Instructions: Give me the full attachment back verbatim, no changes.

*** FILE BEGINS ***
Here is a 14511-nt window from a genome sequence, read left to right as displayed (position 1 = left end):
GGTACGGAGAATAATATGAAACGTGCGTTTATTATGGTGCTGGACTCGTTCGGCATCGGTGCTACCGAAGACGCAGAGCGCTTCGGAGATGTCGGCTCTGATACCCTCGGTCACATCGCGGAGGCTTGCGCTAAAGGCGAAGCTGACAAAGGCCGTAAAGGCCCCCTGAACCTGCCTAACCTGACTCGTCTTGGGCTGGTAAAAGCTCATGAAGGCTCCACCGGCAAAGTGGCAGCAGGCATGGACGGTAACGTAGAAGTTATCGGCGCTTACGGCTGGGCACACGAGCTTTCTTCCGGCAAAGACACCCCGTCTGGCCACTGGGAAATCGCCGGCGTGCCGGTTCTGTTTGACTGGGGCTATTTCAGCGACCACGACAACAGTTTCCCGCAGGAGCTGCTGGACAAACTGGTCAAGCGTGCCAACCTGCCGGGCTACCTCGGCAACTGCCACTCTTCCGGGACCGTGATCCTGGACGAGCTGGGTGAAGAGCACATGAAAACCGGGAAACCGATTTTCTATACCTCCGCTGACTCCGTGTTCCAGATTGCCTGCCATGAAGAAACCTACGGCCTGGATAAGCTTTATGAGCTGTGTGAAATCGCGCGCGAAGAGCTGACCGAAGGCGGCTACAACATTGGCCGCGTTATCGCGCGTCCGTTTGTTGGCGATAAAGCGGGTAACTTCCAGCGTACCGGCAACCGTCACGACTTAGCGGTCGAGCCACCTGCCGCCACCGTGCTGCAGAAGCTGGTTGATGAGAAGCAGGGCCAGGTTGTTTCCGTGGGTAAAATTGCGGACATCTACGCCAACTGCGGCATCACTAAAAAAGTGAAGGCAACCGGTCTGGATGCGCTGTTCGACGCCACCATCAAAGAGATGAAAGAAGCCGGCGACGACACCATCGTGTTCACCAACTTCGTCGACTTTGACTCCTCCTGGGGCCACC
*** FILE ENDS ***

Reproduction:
Here is a 14511-nt window from a genome sequence, read left to right as displayed (position 1 = left end):
GGTACGGAGAATAATATGAAACGTGCGTTTATTATGGTGCTGGACTCGTTCGGCATCGGTGCTACCGAAGACGCAGAGCGCTTCGGAGATGTCGGCTCTGATACCCTCGGTCACATCGCGGAGGCTTGCGCTAAAGGCGAAGCTGACAAAGGCCGTAAAGGCCCCCTGAACCTGCCTAACCTGACTCGTCTTGGGCTGGTAAAAGCTCATGAAGGCTCCACCGGCAAAGTGGCAGCAGGCATGGACGGTAACGTAGAAGTTATCGGCGCTTACGGCTGGGCACACGAGCTTTCTTCCGGCAAAGACACCCCGTCTGGCCACTGGGAAATCGCCGGCGTGCCGGTTCTGTTTGACTGGGGCTATTTCAGCGACCACGACAACAGTTTCCCGCAGGAGCTGCTGGACAAACTGGTCAAGCGTGCCAACCTGCCGGGCTACCTCGGCAACTGCCACTCTTCCGGGACCGTGATCCTGGACGAGCTGGGTGAAGAGCACATGAAAACCGGGAAACCGATTTTCTATACCTCCGCTGACTCCGTGTTCCAGATTGCCTGCCATGAAGAAACCTACGGCCTGGATAAGCTTTATGAGCTGTGTGAAATCGCGCGCGAAGAGCTGACCGAAGGCGGCTACAACATTGGCCGCGTTATCGCGCGTCCGTTTGTTGGCGATAAAGCGGGTAACTTCCAGCGTACCGGCAACCGTCACGACTTAGCGGTCGAGCCACCTGCCGCCACCGTGCTGCAGAAGCTGGTTGATGAGAAGCAGGGCCAGGTTGTTTCCGTGGGTAAAATTGCGGACATCTACGCCAACTGCGGCATCACTAAAAAAGTGAAGGCAACCGGTCTGGATGCGCTGTTCGACGCCACCATCAAAGAGATGAAAGAAGCCGGCGACGACACCATCGTGTTCACCAACTTCGTCGACTTTGACTCCTCCTGGGGCCACC